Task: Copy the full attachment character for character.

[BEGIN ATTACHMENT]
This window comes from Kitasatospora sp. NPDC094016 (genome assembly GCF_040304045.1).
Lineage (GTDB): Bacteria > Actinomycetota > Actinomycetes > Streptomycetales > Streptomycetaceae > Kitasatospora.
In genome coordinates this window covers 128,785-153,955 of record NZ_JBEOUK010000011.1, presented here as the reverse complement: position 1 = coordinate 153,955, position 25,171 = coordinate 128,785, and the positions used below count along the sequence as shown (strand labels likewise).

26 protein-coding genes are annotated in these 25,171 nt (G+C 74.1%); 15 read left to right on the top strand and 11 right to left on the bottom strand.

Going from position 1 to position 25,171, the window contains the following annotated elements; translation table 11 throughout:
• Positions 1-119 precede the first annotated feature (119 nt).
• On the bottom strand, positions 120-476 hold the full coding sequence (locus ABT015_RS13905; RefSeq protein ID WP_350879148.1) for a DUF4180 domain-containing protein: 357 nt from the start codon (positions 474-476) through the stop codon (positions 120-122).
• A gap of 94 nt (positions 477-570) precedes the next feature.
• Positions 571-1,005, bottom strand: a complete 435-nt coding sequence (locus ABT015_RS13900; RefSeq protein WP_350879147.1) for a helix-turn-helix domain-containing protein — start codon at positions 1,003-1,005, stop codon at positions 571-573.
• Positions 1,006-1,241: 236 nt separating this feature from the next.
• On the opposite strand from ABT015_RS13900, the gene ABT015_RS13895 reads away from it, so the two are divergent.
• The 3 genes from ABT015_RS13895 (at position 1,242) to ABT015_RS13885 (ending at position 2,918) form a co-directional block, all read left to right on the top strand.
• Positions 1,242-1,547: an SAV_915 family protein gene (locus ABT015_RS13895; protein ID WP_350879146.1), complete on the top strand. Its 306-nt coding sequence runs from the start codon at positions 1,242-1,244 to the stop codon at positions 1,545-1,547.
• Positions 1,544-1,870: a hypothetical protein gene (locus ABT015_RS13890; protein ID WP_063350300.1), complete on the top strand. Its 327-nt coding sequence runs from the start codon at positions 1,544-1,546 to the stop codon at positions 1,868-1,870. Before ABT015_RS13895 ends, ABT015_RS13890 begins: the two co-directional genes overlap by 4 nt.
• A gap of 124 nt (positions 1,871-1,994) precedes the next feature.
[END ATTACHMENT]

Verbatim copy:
This window comes from Kitasatospora sp. NPDC094016 (genome assembly GCF_040304045.1).
Lineage (GTDB): Bacteria > Actinomycetota > Actinomycetes > Streptomycetales > Streptomycetaceae > Kitasatospora.
In genome coordinates this window covers 128,785-153,955 of record NZ_JBEOUK010000011.1, presented here as the reverse complement: position 1 = coordinate 153,955, position 25,171 = coordinate 128,785, and the positions used below count along the sequence as shown (strand labels likewise).

26 protein-coding genes are annotated in these 25,171 nt (G+C 74.1%); 15 read left to right on the top strand and 11 right to left on the bottom strand.

Going from position 1 to position 25,171, the window contains the following annotated elements; translation table 11 throughout:
• Positions 1-119 precede the first annotated feature (119 nt).
• On the bottom strand, positions 120-476 hold the full coding sequence (locus ABT015_RS13905; RefSeq protein ID WP_350879148.1) for a DUF4180 domain-containing protein: 357 nt from the start codon (positions 474-476) through the stop codon (positions 120-122).
• A gap of 94 nt (positions 477-570) precedes the next feature.
• Positions 571-1,005, bottom strand: a complete 435-nt coding sequence (locus ABT015_RS13900; RefSeq protein WP_350879147.1) for a helix-turn-helix domain-containing protein — start codon at positions 1,003-1,005, stop codon at positions 571-573.
• Positions 1,006-1,241: 236 nt separating this feature from the next.
• On the opposite strand from ABT015_RS13900, the gene ABT015_RS13895 reads away from it, so the two are divergent.
• The 3 genes from ABT015_RS13895 (at position 1,242) to ABT015_RS13885 (ending at position 2,918) form a co-directional block, all read left to right on the top strand.
• Positions 1,242-1,547: an SAV_915 family protein gene (locus ABT015_RS13895; protein ID WP_350879146.1), complete on the top strand. Its 306-nt coding sequence runs from the start codon at positions 1,242-1,244 to the stop codon at positions 1,545-1,547.
• Positions 1,544-1,870: a hypothetical protein gene (locus ABT015_RS13890; protein ID WP_063350300.1), complete on the top strand. Its 327-nt coding sequence runs from the start codon at positions 1,544-1,546 to the stop codon at positions 1,868-1,870. Before ABT015_RS13895 ends, ABT015_RS13890 begins: the two co-directional genes overlap by 4 nt.
• A gap of 124 nt (positions 1,871-1,994) precedes the next feature.